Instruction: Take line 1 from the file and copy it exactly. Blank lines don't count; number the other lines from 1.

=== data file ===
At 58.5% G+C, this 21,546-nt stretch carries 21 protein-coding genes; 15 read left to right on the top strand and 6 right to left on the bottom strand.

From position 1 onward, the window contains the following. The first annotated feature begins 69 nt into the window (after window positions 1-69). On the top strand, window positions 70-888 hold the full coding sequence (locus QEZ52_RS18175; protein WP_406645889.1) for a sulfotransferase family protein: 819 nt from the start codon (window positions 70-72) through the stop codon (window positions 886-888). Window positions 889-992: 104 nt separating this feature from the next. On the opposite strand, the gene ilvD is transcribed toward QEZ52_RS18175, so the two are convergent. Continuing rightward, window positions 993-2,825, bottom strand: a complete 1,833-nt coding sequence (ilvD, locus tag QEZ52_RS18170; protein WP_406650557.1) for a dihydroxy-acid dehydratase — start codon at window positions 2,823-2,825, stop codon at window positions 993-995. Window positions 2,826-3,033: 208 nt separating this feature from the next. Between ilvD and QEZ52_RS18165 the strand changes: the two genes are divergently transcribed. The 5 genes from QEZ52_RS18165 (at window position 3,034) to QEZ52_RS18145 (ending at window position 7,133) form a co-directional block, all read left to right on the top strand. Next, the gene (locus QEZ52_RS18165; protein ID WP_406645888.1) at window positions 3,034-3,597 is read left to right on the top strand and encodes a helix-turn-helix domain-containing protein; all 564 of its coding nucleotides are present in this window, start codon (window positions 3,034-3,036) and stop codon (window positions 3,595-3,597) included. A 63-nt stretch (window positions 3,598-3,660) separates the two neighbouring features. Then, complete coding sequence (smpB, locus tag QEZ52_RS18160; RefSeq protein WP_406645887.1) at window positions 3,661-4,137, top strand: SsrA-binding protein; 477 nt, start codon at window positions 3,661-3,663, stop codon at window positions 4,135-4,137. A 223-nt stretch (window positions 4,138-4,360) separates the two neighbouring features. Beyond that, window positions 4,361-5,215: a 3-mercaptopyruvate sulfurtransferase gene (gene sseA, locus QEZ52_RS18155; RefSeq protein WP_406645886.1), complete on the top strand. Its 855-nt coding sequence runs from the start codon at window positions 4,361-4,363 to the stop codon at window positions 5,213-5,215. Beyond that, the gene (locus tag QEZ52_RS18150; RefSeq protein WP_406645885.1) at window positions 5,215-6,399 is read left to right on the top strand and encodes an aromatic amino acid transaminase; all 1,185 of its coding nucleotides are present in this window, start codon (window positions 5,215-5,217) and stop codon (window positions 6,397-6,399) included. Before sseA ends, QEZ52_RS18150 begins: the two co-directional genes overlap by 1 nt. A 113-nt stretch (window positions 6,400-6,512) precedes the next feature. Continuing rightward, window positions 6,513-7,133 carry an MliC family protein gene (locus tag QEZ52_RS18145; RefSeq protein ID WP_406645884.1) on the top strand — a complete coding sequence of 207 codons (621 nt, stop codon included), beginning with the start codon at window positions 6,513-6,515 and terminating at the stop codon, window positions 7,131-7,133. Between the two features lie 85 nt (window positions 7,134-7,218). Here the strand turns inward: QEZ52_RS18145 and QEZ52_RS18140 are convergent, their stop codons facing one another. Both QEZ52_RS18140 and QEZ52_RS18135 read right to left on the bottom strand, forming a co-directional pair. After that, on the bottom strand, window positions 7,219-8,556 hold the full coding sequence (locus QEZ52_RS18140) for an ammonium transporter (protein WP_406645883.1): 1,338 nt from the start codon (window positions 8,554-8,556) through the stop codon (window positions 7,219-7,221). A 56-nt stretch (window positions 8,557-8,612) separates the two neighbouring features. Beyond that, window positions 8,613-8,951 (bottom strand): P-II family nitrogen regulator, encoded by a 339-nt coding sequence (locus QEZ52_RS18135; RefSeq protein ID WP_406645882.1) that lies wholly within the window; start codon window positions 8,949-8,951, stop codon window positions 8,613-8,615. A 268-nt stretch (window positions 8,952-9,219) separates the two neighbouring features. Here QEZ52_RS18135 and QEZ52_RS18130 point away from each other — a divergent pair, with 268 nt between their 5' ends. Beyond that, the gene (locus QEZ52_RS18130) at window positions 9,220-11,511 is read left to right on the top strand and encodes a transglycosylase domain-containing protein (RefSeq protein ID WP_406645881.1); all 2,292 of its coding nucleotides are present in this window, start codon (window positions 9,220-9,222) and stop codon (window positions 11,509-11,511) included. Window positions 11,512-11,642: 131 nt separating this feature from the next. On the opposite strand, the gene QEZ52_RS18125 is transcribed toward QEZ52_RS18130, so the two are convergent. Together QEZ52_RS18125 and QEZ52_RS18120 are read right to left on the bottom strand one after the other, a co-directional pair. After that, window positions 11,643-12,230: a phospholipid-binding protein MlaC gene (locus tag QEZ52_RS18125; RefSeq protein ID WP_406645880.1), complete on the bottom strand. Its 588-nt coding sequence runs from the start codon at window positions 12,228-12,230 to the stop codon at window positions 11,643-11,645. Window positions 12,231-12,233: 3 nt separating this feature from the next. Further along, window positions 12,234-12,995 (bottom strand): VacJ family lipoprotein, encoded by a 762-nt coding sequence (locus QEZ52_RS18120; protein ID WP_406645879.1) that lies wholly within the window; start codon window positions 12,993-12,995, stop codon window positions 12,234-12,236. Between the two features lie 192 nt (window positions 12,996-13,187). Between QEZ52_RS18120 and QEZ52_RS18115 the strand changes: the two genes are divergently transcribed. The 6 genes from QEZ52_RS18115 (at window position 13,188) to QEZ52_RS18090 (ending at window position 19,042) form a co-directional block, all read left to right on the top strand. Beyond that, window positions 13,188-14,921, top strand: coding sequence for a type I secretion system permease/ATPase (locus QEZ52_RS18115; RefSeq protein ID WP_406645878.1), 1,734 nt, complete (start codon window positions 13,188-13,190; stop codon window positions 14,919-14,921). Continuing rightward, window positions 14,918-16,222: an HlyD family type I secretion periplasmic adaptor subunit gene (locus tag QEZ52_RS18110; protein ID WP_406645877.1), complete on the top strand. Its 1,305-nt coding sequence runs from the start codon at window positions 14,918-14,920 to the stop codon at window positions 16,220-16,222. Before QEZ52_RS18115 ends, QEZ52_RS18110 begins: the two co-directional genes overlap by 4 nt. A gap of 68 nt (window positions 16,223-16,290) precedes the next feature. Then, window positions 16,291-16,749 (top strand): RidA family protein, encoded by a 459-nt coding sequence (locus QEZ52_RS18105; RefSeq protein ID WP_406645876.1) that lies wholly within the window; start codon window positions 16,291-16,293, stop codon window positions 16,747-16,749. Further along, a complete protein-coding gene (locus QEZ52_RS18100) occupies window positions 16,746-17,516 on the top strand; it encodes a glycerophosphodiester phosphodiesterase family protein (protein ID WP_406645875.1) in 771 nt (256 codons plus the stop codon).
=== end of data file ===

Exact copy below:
At 58.5% G+C, this 21,546-nt stretch carries 21 protein-coding genes; 15 read left to right on the top strand and 6 right to left on the bottom strand.